The Rights And Responsibilities Of A Citizen In America

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In order to be eligible to vote for any government election, there are requirements that need to be met; being eighteen years old by election day, a citizen of the United States, meeting your state residency requirements, and being registered to vote by your state’s registration deadline. The vast majority of states population can meet these requirements and vote on election day without a problem simply because meeting all those requirements makes them model citizens. However, there is also a small portion of residents that cannot vote because they do not meet one or more requirements. One of those reasons is having a felony conviction or being an inmate at any federal prison.

Despite the fact that states vary on the felony conviction which can determine if you are able to vote, states strip away those rights because of incarceration. Everyone should have the right to vote in any federal election, prisoners are no exception, even with a criminal record, they are still part of a states population, therefore they should still be able to take part in state elections. Those elections no matter if it is for a new president or new laws, everyone has the right to take part in order to make choices for their government or state.

Many residents say that because the population is high in their state they need more representatives, they say to also include those who are incarcerated. However, it just does not seem reasonable for a state to have more representatives if they are not going to represent the entire state population. Even though some see prisoners as a disgrace to society or some citizens just do not consider them as people, they fail to comprehend that they are still part of the population. Since prisoners are said to be criminals with no respect to anyone they do not deserve the right that they are entitled to because they failed to be model citizens to obtain those rights.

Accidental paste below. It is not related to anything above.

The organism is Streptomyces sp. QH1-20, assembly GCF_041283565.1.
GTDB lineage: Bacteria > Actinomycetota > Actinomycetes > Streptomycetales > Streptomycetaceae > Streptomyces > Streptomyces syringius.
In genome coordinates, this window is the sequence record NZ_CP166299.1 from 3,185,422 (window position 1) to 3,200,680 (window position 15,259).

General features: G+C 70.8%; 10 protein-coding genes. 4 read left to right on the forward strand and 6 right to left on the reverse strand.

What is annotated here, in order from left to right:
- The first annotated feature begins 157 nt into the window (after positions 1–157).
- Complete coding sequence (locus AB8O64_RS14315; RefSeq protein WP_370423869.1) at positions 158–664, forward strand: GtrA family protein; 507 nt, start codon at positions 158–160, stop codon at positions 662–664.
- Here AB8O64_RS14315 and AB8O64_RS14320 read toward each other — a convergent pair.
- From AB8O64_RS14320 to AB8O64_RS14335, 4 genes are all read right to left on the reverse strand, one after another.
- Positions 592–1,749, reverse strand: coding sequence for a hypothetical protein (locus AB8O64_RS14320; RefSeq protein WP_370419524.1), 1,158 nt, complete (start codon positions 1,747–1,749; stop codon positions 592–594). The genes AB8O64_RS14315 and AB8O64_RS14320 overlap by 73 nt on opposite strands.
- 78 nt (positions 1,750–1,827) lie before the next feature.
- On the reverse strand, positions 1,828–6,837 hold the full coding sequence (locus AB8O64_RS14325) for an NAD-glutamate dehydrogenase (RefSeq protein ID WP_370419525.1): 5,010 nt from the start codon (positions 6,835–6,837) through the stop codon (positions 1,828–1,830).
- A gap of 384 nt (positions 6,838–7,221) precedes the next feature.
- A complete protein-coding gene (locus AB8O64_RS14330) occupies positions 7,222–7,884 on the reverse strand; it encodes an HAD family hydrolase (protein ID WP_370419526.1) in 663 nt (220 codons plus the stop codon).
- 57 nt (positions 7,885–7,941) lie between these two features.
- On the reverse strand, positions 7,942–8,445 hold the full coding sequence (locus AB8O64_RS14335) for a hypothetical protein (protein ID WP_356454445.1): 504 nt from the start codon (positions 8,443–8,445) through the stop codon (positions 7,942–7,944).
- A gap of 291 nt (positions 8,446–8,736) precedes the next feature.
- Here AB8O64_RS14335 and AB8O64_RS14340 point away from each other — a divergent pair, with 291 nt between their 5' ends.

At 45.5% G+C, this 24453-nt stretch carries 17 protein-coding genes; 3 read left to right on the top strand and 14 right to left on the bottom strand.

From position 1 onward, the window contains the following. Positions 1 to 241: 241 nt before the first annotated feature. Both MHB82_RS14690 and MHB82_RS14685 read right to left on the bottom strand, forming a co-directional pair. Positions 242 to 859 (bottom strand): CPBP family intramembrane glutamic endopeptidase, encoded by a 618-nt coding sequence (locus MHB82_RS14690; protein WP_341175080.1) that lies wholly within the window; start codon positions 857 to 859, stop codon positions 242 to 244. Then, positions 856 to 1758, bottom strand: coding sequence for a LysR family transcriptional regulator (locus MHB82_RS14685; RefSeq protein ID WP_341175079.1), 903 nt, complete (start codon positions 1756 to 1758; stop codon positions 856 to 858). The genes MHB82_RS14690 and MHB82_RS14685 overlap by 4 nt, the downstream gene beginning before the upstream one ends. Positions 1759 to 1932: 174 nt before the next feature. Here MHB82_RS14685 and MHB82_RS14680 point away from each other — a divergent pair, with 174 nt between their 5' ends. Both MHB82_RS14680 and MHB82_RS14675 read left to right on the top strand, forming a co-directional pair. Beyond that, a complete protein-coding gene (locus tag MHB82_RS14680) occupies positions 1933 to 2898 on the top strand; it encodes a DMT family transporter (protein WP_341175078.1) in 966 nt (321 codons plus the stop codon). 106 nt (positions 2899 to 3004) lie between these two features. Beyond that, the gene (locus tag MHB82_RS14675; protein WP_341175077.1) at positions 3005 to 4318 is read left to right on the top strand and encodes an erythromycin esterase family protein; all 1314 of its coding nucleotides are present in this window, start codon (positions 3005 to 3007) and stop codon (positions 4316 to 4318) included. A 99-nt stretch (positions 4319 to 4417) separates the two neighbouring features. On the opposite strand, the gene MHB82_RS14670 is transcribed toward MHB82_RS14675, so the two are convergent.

The Constitution of the United States of America states the rights that all U.S. citizens obtain. Out of twenty-seven amendments in the Bill of Rights, the fifteen amendment states that the right to vote can not be denied or expurgate by the United States. The founding fathers wrote the Bill of Rights to set the foundation of the government we see today. However, many do not take that into account since inmates cannot vote. Their fifteenth amendment is being revoked over a crime that they may have committed several years ago.

It is understandable when people do not want those who have committed crimes to take part in their state or government elections. Although, even having made what some might say an inhumane decision, depending on the severity of the crime, they are still entitled to have the right to vote, just as they are entitled to their right to an attorney when they are being detained. Having the right an attorney goes along with their right of being innocent until proven guilty. Being innocent until proven guilty plays a tremendous role in determining whether one is still considered to be a model citizen. If one is proven guilty they then become known as a menace to society, along with every other person incarcerated, every aspect of their life before having committed a crime does not matter because one of the most valuable rights to have as a U.S. citizen has then been stripped away.

Senator Bernie Sanders is one of the few democrat presidential candidates that believes prisoners should still have the right to vote. Sanders believes that anyone in prison no matter what the crime is they are still entitled to that right to vote. Though there was a poll that found out that 75% of Americans disagreed with his argument. Many believe that murderers, rapists, terrorists, human traffickers, or any other person that decided to initiate in a heinous crime should be revoked of their right to vote because what they did was inhumane. Though their argument has valid reasoning it does not mean that there are not any flaws within it.